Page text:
Writer, fisherman and father Hillel Wright gestured as he leaned out of the sun, into the shade under the canopy at the Kava Café in Havi. He glanced at his grandson Ollie then summarized the tale he’d just told – “It’s the whole philosophy of commercial fishing.”
Now living in Japan, the green-eyed, mustached former PHD candidate should know - he spent thirty years at sea fishing the Pacific and now writes for Fishing News International a leading fishing publication of Asia.
It all started in Hawaii in 1969 on a 60 foot diesel sampan named “Alika.”
“Late one night, my friend calls and tells me that if I can make Hilo Docks by 4:30 AM there’s a job for me,” Wright said, sipping an Americano. “I bought a Renault Dauphine down the street for 200 bucks, drove it as fast as I could and by the time I rolled into the Suisan parking lot, the motor was toast. It would never run again, but I got the job.”
Single, fresh out of Southern Illinois University with a master’s in Literature, the soon to be father of four slid 5 tons of block ice across the dock that morning filling the cold hatch. It was the beginning of the fall season and for the next two months he’d be working off the Puna coast, five days a week, 20 hours a day with four other men, hot-bunking and pulling in ahi by day and mahi-mahi, and walu by night.
Under the direction of a Hawaiian Captain, “Old Man John” the fishing in those days was pretty good.
“He knew how to find fish,” Wright said.”He’d look out over the sea as dawn crept up and watch the birds. ‘Aku birds,’ he’d say and then ‘Ahi birds – go, go, steer 280.’ And before you know we’d be full of fish.”
“By the third week, I had the program down,” Wright said. “One day I’d just finished laying in the insulation in the ice hold and sat down on the hatch cover and lit a cigarette. I was watching the sea when I heard Old Man John yell something at me. I couldn’t make it out, it was Hawaiian and then finally he’s in may face and yells in English, ‘No sit on Ass!’ and that, in one sentence is the whole philosophy of commercial fishing.”
Moana Loa, the mountain towering above the Puna coast also had philosophy that year. It was the year that Mauna Ulu, a vent of Kilauea erupted.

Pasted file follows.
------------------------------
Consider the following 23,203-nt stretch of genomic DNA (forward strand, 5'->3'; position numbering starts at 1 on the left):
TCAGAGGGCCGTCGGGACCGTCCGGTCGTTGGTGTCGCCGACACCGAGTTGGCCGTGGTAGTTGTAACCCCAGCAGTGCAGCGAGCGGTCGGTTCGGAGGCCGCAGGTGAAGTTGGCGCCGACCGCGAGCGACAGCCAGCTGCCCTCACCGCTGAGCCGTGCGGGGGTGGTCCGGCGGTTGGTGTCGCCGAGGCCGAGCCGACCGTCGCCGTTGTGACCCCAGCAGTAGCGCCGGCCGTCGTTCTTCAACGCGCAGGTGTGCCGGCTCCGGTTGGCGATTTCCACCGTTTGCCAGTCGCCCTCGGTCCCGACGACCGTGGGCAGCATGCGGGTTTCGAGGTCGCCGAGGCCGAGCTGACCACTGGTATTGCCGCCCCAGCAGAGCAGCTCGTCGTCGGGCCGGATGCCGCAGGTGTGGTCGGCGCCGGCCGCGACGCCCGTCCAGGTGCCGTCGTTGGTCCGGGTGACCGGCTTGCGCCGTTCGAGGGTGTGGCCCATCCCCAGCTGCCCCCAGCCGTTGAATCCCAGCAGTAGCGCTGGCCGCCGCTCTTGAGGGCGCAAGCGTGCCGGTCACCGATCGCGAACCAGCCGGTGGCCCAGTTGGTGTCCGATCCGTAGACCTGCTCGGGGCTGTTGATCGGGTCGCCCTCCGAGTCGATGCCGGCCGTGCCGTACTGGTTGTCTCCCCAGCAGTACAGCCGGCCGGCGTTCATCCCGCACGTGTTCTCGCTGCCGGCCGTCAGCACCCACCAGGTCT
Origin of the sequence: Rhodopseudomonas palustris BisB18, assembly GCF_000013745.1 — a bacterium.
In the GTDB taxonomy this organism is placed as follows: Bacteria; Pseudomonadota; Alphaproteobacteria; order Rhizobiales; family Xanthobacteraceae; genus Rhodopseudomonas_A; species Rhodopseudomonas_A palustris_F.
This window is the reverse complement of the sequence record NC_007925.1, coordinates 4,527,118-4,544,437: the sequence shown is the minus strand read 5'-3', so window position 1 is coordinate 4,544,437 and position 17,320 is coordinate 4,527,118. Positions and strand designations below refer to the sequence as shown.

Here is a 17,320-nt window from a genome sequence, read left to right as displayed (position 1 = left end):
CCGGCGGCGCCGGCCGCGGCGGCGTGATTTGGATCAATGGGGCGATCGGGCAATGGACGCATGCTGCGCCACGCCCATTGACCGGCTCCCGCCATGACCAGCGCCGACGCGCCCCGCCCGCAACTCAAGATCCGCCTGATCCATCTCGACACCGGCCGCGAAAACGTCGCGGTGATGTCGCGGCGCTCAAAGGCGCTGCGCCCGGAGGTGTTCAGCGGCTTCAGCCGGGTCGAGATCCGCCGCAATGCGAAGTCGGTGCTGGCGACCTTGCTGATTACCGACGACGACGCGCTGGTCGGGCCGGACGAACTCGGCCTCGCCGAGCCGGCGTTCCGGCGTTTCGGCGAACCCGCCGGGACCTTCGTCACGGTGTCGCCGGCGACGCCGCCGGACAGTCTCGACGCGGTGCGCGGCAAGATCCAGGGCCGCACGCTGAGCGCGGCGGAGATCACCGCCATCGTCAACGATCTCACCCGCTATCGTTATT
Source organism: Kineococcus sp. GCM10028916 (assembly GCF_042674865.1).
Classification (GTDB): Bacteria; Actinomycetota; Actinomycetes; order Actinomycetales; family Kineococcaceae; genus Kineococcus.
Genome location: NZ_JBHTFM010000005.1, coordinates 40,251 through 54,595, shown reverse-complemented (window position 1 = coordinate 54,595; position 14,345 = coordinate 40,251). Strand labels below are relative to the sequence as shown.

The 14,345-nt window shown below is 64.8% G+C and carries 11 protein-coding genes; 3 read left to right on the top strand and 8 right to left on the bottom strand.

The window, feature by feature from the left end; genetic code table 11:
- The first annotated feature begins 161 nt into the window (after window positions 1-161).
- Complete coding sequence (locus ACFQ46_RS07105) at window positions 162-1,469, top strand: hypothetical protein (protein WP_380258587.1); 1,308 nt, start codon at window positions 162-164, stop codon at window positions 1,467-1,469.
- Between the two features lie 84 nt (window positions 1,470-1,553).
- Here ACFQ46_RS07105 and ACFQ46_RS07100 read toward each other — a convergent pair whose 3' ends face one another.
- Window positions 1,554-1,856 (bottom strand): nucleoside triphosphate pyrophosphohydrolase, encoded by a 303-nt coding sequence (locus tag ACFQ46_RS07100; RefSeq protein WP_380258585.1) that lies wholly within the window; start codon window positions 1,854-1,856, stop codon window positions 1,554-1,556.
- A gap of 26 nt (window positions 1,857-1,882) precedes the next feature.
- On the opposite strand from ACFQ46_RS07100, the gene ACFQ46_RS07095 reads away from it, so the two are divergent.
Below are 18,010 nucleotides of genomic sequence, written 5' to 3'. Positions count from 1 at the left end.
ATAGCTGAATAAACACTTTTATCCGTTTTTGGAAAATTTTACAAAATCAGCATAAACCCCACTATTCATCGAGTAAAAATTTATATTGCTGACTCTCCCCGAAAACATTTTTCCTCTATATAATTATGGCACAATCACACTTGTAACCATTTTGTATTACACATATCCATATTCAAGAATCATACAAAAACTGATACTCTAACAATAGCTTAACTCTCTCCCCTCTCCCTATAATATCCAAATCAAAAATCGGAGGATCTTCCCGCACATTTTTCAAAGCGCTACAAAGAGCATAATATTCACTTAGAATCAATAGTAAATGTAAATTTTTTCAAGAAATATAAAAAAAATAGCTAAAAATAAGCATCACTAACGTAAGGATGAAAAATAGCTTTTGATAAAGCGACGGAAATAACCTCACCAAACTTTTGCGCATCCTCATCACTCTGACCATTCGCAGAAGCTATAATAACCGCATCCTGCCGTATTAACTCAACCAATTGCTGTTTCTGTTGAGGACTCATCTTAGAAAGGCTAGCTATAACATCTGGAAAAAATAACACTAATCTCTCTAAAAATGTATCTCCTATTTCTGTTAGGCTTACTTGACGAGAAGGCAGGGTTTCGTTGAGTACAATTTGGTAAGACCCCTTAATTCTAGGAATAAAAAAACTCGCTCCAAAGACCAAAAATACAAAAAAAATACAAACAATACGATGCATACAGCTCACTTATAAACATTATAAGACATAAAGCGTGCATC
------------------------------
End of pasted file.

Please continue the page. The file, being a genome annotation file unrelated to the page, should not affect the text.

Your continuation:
“We were twenty miles off shore working bottom fish. Then it blows,” Wright said. “You never saw fireworks like that. Old Man John, or Ahab as I knew him up to that point, suddenly gets nice. He tells us to pull in the hooks, make a pot of tea and sit down on deck. His whole personality changed, he became grandpa. Told us about Madam Pelu, his Alamakuu, as the boat rocked and the vent blew oranges and reds into the sky.”
Wright lives with his wife Shiori in Kawasaki and wears a gold wedding ban inscribed with eagles, “they mate for life.” On the same hand a thick turquoise ring covers nearly the bottom joint of his index finger. He grips it and twirls it on his finger.
“Helps with my spiritual risk taking,” he said. “All religions are one,” he said as an Aloha Petroleum tanker passed by on Mamalahoa Highway, shaking the ground. “I try to follow the local customs, live life and make my pilgrimages.”
He comes to the Big Island regularly, a place where his first daughter Anita was born, and always makes Hapuna Beach - he lived there when it was a county park during the summer of 1969.
“There was a bunch of us hippies. Tourists, locals, high school girls all came to the park. Everybody wanted to see what we were up to. We slept under the stars at night, stowed our stuff under the picnic tables – nobody stole back then. We combed the beaches in the morning for money. Occasionally the Aku boats would anchor at the cove to catch bait. We’d snorkel out to them, they’d throw their gill nets and we’d chase the Weki into their nets.”
Wright follows a lizard with his eyes, as the reptile slinks across a hou-hou wall.
“I stayed in one of the A frames last week,” he said. “Walked down the beach late the first night and heard the Matahunas singing. You don’t believe me?”
Wright edited five books and wrote another five including an interview he did with Beat Poet Allen Ginsberg.
“He had quite a mind, and quite an agenda. And for the most part it all worked together,” Wright said.
At sea on the “Alika,” Wright recalls the smell of salt air, the warm blood of tuna and a Louisville Slugger that Old Man John used on the ahi that came flying over the rail.
“He was pretty good with it,” Wright said.
Before flying to the Big Island, that summer of ’69, Wright spent a month in Berkeley, hanging out, learning Zen-Buddha chants and hitchhiking.
The first question they asked me the morning I arrived at the Alika was whether I was a hippie. ‘No,’ I told them, ‘I’m a gypsy.’ So they called me Egypt. A few days later as we waited for the fish to bite, I start chanting. And almost immediately, the ahi start biting. I remember Old Man John shaking his head, saying, ‘Da Kina Egypt, singing for fish,’” Wright said, as he looked out across the patio of the café. “There I was, a Jew named Egypt singing Buddhist chants on a Hawaiian boat. Kahuna magic, I guess.”